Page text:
The way British ministers like Boris Johnson are approaching Brexit is really starting to bug senior politicians across the continent.
Johnson, who was appointed Foreign Secretary by Theresa May as part of her cabinet reshuffle, is one a handful of Tory MPs who are responsible for negotiating Britain’s exit from the European Union.
Last week, Johnson described the idea that Britain will not be allowed any access to the single market if it refuses to accept the free movement of people as part of its exit deal as “complete baloney.”
This is despite some of the 28-nation bloc’s most senior officials, like Commission President Jean Claude-Juncker and EU Parliament’s Brexit negotiator Guy Verhofstadt, making it clear that Britain will not be able to secure this kind of Brexit deal.
Johnson’s comments have not been received well.
Wolfgang Schauble, Germany’s finance minister, suggested Johnson should read a copy of the Lisbon treaty to become familiar with the basic principles of the EU’s constitution.
“We’ll happily send her majesty’s foreign minister a copy of the Lisbon treaty,” Schäuble said.
“He can then read about the fact that there’s a certain connection between the single market and the four freedoms. At a pinch, I can talk about it in English.”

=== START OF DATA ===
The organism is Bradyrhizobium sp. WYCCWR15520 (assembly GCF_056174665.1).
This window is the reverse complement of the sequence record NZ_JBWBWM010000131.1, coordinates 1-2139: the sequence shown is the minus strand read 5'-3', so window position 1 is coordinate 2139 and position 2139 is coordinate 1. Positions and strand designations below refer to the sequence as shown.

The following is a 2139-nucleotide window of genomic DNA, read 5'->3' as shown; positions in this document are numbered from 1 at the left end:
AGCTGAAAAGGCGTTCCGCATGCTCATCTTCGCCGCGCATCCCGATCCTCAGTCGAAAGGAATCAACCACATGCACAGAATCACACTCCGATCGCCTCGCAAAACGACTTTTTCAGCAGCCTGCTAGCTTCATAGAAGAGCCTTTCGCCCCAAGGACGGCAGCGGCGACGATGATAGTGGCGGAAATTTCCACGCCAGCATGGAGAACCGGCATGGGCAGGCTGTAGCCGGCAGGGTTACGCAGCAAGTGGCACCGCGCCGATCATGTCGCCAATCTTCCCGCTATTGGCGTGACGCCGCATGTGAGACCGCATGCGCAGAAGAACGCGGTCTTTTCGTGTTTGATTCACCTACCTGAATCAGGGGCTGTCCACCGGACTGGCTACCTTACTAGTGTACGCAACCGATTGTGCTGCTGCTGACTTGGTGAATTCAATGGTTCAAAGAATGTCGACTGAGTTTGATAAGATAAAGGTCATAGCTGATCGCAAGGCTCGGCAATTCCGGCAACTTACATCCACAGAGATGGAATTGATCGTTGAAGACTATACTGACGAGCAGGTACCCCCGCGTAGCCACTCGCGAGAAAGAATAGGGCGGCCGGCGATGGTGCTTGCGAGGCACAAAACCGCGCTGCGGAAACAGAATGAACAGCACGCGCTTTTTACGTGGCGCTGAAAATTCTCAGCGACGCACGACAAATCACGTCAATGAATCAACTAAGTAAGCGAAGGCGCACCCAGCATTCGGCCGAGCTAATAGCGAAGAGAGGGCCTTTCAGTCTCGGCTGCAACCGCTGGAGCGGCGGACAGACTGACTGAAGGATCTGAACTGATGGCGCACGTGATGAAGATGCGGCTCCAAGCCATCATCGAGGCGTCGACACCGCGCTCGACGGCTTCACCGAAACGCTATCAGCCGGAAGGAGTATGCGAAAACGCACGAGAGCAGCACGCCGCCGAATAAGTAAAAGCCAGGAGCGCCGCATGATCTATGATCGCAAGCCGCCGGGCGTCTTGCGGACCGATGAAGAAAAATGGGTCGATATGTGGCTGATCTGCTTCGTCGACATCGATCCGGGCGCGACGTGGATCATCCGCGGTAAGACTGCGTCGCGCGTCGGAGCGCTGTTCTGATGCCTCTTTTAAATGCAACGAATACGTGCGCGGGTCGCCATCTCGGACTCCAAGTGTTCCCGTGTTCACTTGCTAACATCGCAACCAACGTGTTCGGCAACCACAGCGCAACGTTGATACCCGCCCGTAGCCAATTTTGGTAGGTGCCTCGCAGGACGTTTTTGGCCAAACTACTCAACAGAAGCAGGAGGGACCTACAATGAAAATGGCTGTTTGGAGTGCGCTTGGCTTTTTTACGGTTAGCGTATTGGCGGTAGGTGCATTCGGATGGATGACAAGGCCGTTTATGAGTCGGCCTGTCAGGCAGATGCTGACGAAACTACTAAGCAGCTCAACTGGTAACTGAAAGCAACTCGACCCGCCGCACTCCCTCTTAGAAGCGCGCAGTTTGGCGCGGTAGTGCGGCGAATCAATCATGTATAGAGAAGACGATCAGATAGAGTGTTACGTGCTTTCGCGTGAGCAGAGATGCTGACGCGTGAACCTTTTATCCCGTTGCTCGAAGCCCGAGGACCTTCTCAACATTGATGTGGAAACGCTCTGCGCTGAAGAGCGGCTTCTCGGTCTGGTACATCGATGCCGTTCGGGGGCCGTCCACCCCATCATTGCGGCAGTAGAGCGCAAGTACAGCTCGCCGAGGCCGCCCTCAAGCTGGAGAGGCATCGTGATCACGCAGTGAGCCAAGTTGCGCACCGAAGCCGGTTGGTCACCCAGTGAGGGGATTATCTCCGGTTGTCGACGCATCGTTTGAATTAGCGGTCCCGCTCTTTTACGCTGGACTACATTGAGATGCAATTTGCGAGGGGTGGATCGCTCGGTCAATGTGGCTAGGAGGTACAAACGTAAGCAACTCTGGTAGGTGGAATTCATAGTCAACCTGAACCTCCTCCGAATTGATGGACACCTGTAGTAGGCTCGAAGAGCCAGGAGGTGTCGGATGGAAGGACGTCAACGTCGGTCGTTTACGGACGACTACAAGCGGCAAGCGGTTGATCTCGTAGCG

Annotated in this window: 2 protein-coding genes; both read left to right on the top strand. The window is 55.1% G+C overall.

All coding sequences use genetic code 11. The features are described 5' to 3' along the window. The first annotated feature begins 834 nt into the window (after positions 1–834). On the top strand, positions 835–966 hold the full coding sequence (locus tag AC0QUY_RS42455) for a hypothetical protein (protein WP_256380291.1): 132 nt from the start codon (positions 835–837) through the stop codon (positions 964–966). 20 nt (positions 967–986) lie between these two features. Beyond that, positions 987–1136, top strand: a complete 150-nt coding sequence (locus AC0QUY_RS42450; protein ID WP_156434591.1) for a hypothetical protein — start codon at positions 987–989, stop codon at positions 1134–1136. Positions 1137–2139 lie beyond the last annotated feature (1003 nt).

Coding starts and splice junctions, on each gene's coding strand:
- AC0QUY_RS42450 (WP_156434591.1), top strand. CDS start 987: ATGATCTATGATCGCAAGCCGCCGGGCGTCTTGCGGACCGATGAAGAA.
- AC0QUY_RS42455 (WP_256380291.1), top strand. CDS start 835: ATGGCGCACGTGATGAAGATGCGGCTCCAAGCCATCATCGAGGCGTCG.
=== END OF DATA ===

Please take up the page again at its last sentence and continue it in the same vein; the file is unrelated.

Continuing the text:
A source close to Schäuble’s office claimed the minister’s outburst was totally out of character. Speaking to the Financial Times, the source said: “This is not just Schäuble. There is irritation across the government.”
Marco Piantini, a senior adviser to Italian premier minister Matteo Renzi, criticised the amount of importance British politicians have placed on the issue of immigration.
“If it’s about negotiation, building walls is not a great tactic. I wonder how much this would have to do with the logic of the free market,” said Renzi.
Then there is Michael Fuchs, a senior minister in Angela Merkel’s ruling Christian Democratic Union party, who accused Britain of expecting the EU to simply adhere to its demands: “I’m a fan of the UK, but the British must agree to meet us on an equal footing. They can’t simply do what they wish and expect us to go along with them.”
It looks like Britain’s divorce from the EU is becoming more confrontational as the the EU and May’s government struggle to reach a compromise over what would represent an acceptable deal.
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